We deem it unnecessary to relate in detail the facts surrounding this sordid crime. They are set forth at length in the voluminous record of the case and need not be repeated here. The body of the deceased was found submerged in Harvey's Lake, a small body of water near Wilkes-Barre. A post-mortem examination disclosed no evidence of drowning and revealed no marks of violence except a severe contusion or laceration on the back of the head. The Commonwealth contended that on the night of July 30, 1934, the deceased had gone to Harvey's Lake in the company of appellant to swim, that while they were in the water together appellant without warning struck his companion on the head with a blackjack, and then left her lifeless body under the water of the lake. Appellant's motive was to avoid his promise of marriage to the deceased, who was then pregnant by him, and to secure freedom to continue his attentions to another young woman with whom he was in love and whom he was eager to marry. The Commonwealth's case was supported by a complete statement in the nature of a confession, signed by appellant three days after discovery of the crime, but repudiated by him at the trial on the ground it had been procured through fear of bodily harm. Edwards' story on the witness stand was that he and the young woman had gone swimming together, that after they had been in the water a few minutes and had climbed upon a dock to rest, his companion complained of feeling cold, that as she prepared to enter the water again, she suddenly collapsed and died, and that in the excitement and panic of the occasion, he hit her over the head to make it appear an accident. The jury declined to accept this explanation; his credibility was for them, and there was ample evidence to support their finding.
Counsel have presented eleven assignments of error in support of the motion for new trial refused by the court below. Only three of the exceptions raise substantial questions for our consideration. These are assignment number one, which concerns the alleged disqualification of a juror for prejudice, and assignments eight and eleven which go to the question of the admission in evidence of numerous letters written by appellant to the girl he wished to marry, and the cross-examination of appellant in regard to statements contained therein. Before discussing these questions we will dispose of the other assignments of error in the order presented.
Assignments two and three complain of portions of the trial judge's charge to the jury. We have examined the passages indicated and find no error. In the one instance, the court referred to defendant's testimony that the young woman with him suddenly died, and pointed out that the doctors who had examined her both before and after death found the heart normal. This instruction was not improper and was no more unfavorable to defendant than the state of the record made necessary. Complaint is also made of the trial judge's expressing his opinion as to the punishment to be inflicted if the jury found defendant guilty. The part of the charge in question reads as follows: "If that statement is true, if the defendant determined to do away with the deceased, to take her life, and pursuant to such intention, carried the blackjack concealed in his bathing suit, and, when the opportunity afforded itself, struck the deceased a blow on the head with the blackjack, intending to kill her or to render her unconscious so she would drown, and his act contributed in any degree to her death, then, in the opinion of the court, the defendant is guilty of murder of the first degree and deserves the maximum penalty. But you are to pass upon the evidence in this case. All questions of fact in it are for you. It is for you, and not for the court, to pass upon the question of defendant's guilt or innocence. And if you determine he is guilty of murder, the duty of fixing the penalty devolves upon you, not upon the court. The court in this case has nothing to do with the question of the defendant's guilt or the fixing of his punishment. You are not to be influenced by any opinion I may have expressed. These matters are entirely for you. And in the event that you find the defendant guilty of murder of the first degree, the fixing of the penalty is your exclusive function."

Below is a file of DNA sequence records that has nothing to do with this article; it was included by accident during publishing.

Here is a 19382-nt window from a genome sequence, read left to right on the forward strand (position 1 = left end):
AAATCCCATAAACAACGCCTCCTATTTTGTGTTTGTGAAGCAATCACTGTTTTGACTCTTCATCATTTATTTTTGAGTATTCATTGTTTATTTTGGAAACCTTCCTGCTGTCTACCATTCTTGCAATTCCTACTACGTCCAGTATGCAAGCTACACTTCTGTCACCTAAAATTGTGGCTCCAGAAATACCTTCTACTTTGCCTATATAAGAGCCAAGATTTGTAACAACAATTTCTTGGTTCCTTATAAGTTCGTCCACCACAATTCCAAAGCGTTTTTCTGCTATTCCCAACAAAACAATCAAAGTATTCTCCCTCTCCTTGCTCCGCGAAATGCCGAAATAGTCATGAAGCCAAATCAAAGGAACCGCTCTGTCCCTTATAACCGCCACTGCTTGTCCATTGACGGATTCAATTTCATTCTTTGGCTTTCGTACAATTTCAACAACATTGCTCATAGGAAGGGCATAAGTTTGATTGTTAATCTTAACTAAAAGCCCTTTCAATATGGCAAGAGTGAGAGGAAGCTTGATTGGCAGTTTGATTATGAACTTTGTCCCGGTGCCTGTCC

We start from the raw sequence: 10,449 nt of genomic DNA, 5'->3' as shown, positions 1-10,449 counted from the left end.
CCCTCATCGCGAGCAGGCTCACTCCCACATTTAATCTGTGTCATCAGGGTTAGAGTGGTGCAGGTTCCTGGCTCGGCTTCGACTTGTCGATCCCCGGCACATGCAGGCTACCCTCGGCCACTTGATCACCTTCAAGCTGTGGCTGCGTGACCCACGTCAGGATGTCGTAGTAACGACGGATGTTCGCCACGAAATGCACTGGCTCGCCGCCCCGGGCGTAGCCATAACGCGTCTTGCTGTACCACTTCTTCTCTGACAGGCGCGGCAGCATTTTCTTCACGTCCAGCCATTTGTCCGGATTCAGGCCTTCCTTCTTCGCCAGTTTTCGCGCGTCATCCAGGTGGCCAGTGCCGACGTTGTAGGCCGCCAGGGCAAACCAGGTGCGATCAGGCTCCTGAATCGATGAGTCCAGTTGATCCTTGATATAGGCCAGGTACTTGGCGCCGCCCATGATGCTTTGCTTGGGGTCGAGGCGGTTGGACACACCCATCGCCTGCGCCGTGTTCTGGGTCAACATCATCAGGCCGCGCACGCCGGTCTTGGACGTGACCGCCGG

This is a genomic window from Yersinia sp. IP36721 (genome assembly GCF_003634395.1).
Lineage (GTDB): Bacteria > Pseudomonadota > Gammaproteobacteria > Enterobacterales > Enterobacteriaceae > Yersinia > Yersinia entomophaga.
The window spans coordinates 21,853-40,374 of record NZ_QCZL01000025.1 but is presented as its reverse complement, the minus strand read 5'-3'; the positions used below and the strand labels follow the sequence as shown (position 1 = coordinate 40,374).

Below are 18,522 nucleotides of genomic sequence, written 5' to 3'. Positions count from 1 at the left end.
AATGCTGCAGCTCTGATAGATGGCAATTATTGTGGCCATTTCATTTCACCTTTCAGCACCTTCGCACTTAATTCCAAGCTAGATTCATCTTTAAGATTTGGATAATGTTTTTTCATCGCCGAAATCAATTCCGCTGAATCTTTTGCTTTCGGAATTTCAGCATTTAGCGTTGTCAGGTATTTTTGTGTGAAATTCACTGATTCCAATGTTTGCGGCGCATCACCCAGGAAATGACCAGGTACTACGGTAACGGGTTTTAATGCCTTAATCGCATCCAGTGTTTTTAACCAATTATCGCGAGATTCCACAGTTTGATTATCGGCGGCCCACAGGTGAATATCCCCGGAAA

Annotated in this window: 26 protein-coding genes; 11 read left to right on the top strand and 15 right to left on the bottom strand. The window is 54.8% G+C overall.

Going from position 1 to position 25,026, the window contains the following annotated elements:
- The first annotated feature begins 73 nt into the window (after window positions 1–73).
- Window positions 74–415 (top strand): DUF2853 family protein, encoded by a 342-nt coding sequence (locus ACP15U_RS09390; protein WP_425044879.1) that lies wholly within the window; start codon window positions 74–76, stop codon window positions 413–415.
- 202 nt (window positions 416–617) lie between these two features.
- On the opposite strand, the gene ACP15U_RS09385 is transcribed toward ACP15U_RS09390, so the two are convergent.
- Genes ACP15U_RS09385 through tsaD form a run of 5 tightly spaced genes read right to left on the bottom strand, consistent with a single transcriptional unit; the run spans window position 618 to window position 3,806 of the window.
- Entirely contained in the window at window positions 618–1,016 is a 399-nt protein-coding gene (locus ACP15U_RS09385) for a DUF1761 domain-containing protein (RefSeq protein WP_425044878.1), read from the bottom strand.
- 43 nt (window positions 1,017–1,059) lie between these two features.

We can find nothing objectionable in this language. It is entirely in accord with our previous rulings on the subject.
The trial judge is at liberty to express an opinion as to the guilt or innocence of the accused and the penalty to be inflicted, provided he does so in language which will not inflame or arouse the jury, and provided also that he makes it clear that the jury is absolutely free to decide those questions regardless of his opinion: Com. v. Nafus, 303 Pa. 418; Com. v. Stabinsky, 313 Pa. 231. These assignments are overruled.
Assignments numbers four, five, six and seven raise merely formal objections as to abuse of discretion in refusing a new trial, excessiveness of punishment, and the like. A reading of the record is sufficient to show the utter want of merit in these contentions and they are accordingly all dismissed.